Since the peak of the Great Recession, the official unemployment rate dropped from 10.0% in October 2009 to 5.8% today.  Correspondingly, the number of officially unemployed dropped from 15.4 million to 9.1 million, a decrease of 6.3 million people.   During the same time period, the number of people who voluntarily dropped out of the work force—many to the netherworld of perpetual unemployment and welfare—increased from 82.8 million to 92.4 million, an increase of 9.6 million.  While America reduced its number of it “officially” unemployed, it increased the number of its able-bodied adults without a job by 3.3 million citizens.  This demonstrates how, under the current system, it is theoretically possible for the US to have a zero rate of unemployment while simultaneously having zero people employed in the labor force.

The “Functionally Unemployed”.   Jobenomics defines “functionally unemployed” as the total number of people that have no job and are capable of working—110.3 million Americans.  From a Jobenomics perspective, Not-in-Labor-Force citizens should be classified as long-term unemployed.  If all underemployed, unemployed and Not-in-Labor-Force people were “functionally unemployed”; the unemployment rate would be an astounding 35%.

The Jobenomics “functionally unemployed rate” is 35% or 110.3 million people.   110.3 million is calculated by adding the BLS U6 number (17.8 million) and the BLS Not-in-Labor-Force number (92.4 million).   Dividing 110.3 million by the total US population of 319.4 million yields a functionally unemployed rate of 35%.  Understanding the functionally unemployed rate of 35% is a much better indicator of economic distress, than the much lower 5.8% “official” U3 unemployment rate that is most often watched and reported.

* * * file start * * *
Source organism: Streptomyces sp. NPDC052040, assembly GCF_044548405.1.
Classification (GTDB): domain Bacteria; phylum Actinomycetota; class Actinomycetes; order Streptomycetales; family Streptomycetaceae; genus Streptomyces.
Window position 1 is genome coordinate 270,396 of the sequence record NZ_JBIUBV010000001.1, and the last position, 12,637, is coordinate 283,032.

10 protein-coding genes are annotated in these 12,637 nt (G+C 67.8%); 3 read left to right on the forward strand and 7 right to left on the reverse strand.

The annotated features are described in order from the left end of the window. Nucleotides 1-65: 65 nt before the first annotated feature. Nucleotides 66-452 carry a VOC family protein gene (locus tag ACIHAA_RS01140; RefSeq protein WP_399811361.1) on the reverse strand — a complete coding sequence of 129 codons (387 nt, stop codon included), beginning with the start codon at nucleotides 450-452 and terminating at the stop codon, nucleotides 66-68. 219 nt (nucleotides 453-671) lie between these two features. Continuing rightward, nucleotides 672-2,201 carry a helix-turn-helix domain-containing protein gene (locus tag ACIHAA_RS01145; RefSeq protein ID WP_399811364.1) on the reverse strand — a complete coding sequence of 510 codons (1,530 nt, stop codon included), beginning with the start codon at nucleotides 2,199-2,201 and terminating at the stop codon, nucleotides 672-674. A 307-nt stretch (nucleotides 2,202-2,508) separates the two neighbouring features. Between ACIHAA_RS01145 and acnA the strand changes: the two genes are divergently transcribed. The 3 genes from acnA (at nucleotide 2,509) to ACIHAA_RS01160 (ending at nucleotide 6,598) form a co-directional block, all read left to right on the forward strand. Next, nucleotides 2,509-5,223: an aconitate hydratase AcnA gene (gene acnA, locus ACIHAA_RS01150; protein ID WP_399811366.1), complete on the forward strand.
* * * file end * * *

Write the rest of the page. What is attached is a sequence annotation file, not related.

Labor Force Participation.   Another way to look at our employment/economic situation is via the Labor Force Participation Rate[4].

The labor force participation rate is the percentage of working-age persons who are employed or unemployed but looking for a job.   Since year 2000, the US working population suffered a serious decline from a high of 67.3% to 62.8% today—a net 6.7% decline from peak and rate that was last seen in January 1978—36 years ago.   Today’s labor force participation rate would be much lower if not for working women who did not participate in the US labor force in 1978 as they do today.

The primary reason for the dramatic drop in the labor force participation rate is largely due to those that simply have quit looking for work and are now categorized as Not-in-Labor-Force.  Alarmingly, the BLS reports that 94% of the people in the Not-in-Labor-Force category currently do not want a job now.

The American workforce is getting grayer.  Economic uncertainty is keeping older Americans on the job and delaying retirement.    As shown above, the BLS projects that the percentage of older Americans in the US civilian labor force will increase 40% from 1990 to 2020 while the percentage of younger Americans, aged 16 to 24, will shrink by 25%.  BLS data also shows that once older workers are out of work, they have a much harder time finding employment than a younger worker.